Using Emoji in (pdf)LaTex

How to use Emoji fonts in LaTeX without resorting to XeLaTeX or LuaLaTeX

I recently wanted to use Emoji in a paper, but I did not want to force my contributors into using LuaLaTeX or XeLaTeX (in which you can just use fancy fonts). So as a work around, I set up a small helper document that helps me set up emoji as (vector) images instead, which I can then include using \includegraphics{}.

To set this up, I create a folder called emoji and create the a file called generator.tex with the following contents:



        "Apple Color Emoji:mode=harf;",
        "Noto Color Emoji:mode=harf;",

\setmainfont{Latin Modern Roman}[

Note that this file intentionally won’t compile: we’ll use a trick to define variable \theemoji later.

We also create a Makefile:

all: mag.pdf fog.pdf prohibited.pdf unicorn.pdf detective.pdf

%.pdf: generator.tex
	lualatex -jobname='$(subst .pdf,,$@)' \
		'\def\theemoji{$(subst .pdf,,$@)}\input{generator.tex}'

.PHONY: clean
	$(RM) *.aux *-blx.bib *.bbl *.blg *.fdb_latexmk *.fls *.log *.upa *.run.xml

.PHONY: dist-clean
dist-clean: clean
	$(RM) *.pdf

Now, if we run make in this folder, you should see that the files mag.pdf (🔍), fog.pdf (🌫️), prohibited.pdf (🚫), unicorn.pdf (🦄), and detective.pdf (🕵️) get created. This is set by the all target on line 1 above: you can add emoji shortcodes to this list and they will automatically be created. Refer to the docs for the emoji package for a full list of supported shortcodes.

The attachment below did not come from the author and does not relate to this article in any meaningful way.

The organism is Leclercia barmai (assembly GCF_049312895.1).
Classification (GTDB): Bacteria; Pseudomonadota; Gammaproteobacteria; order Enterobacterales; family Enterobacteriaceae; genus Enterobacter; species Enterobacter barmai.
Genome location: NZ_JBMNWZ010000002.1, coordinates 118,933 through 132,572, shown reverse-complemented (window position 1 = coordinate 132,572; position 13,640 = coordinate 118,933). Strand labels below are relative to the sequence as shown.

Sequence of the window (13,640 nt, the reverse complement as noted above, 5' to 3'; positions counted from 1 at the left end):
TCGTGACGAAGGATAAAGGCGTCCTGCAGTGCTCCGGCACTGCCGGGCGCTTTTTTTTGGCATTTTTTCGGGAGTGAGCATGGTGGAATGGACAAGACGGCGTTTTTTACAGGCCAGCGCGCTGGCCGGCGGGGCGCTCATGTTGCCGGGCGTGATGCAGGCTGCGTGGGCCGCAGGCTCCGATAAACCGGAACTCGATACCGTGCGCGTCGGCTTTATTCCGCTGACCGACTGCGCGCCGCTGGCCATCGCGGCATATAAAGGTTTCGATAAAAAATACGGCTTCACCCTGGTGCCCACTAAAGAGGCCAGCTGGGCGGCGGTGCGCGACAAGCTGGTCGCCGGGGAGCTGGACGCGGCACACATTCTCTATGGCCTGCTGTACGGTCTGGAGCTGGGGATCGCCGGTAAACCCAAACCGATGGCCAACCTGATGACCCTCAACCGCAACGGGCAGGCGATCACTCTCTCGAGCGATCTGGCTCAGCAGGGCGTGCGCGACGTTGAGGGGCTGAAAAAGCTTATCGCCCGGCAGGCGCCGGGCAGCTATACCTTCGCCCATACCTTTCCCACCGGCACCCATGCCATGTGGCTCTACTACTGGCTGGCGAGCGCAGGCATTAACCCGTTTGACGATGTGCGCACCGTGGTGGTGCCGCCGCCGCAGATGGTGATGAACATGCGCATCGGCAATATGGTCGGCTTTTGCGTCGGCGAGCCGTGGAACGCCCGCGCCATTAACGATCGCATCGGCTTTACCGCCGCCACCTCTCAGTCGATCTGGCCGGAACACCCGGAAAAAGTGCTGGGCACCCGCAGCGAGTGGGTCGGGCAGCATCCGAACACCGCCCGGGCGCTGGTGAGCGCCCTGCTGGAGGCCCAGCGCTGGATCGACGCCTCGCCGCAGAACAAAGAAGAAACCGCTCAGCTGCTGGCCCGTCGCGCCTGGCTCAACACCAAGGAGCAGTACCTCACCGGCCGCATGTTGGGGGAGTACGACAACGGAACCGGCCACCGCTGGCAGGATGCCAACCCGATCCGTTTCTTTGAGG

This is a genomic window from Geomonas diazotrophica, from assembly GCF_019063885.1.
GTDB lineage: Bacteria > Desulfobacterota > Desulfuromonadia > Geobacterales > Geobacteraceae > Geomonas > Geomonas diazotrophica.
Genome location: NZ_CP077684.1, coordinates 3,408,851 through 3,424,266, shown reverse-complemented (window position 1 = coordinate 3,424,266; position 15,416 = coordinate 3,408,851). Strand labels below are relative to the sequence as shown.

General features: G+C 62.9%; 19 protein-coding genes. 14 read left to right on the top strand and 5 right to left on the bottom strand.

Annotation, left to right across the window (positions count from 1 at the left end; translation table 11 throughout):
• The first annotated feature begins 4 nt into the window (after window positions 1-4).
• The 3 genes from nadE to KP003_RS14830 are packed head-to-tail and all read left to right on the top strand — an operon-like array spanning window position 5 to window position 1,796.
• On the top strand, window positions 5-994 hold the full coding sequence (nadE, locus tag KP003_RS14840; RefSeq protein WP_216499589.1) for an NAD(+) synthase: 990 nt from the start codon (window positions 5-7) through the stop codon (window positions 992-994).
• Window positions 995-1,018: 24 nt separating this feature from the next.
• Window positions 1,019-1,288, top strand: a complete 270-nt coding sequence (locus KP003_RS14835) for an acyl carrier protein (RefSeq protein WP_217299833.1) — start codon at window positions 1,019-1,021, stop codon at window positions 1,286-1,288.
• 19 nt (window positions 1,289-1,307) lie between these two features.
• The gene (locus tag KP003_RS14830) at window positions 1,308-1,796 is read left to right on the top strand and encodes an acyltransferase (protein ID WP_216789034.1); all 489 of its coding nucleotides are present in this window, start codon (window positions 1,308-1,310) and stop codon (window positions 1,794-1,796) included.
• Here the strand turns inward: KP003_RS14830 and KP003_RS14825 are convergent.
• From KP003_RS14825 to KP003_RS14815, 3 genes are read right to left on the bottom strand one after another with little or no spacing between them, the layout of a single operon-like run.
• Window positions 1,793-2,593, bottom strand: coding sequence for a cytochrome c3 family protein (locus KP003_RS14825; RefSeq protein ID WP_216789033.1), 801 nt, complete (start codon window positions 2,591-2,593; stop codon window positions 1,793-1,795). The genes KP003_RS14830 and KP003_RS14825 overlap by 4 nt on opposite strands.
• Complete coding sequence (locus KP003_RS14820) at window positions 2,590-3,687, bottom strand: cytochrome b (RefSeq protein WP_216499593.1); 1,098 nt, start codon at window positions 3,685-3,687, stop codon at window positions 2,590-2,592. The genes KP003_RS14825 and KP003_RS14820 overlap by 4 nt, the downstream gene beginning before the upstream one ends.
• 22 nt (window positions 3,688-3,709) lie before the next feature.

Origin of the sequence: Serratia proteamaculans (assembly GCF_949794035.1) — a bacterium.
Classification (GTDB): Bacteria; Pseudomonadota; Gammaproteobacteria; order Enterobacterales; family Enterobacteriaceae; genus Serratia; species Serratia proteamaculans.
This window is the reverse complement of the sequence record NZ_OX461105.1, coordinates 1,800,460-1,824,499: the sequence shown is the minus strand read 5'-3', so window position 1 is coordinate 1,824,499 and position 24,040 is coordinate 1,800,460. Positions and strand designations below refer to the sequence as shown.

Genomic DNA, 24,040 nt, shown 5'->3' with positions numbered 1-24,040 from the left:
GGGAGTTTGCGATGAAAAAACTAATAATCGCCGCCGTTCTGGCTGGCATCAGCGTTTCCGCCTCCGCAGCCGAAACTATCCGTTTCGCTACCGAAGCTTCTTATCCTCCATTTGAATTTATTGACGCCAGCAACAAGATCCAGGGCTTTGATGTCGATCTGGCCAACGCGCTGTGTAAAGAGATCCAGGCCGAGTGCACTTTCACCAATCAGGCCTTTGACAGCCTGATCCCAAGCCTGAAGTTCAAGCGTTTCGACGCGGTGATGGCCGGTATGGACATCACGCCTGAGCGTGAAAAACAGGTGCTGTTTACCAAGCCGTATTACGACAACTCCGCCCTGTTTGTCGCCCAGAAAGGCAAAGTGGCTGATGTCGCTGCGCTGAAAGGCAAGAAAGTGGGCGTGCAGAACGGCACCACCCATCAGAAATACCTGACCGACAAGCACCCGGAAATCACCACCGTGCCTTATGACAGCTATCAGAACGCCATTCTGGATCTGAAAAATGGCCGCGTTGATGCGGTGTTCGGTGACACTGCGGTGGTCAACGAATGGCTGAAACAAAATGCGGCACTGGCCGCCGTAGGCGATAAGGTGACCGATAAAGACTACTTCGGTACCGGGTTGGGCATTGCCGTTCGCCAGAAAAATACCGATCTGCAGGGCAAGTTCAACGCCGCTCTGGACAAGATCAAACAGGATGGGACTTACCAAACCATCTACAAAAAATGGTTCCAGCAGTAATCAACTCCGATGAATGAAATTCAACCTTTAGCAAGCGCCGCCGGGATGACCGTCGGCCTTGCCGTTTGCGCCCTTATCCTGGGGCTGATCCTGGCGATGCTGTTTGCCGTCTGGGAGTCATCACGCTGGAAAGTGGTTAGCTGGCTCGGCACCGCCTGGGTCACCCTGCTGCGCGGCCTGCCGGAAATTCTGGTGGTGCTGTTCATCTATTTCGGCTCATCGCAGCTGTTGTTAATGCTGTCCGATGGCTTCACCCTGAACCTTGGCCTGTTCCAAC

The magic happens in lines 3-5 of the above listing: we define the variable \theemoji based on the target file name, and use LuaLaTeX’s ability to pass source code directly to the engine to define this variable before including generator.tex.

File generator.tex itself is simply a standalone class file so that it automatically crops the document to the size of its contents. We set up the emoji font using fontspec’s more advanced features.

Note that this script still requires LuaLaTeX though! We avoid making our fellow contributors angry by just running the script on their behalf, and we commit the generated emoji PDF files to our git repository.

Note that you can exempt files from being ignored from git by using exemption rules in .gitignore files as follows:


You can just create a .gitignore file in the emoji folder to only apply to that folder.

Please note that I have not tested this on either Linux or Windows machines yet; it likely works on Linux, but Windows might require a different font name in generator.tex.

Your results will also look different based on what fonts you set.

Thom Wiggers
Thom Wiggers
Senior Cryptography Researcher

My research interests include (post-quantum) cryptography and protocols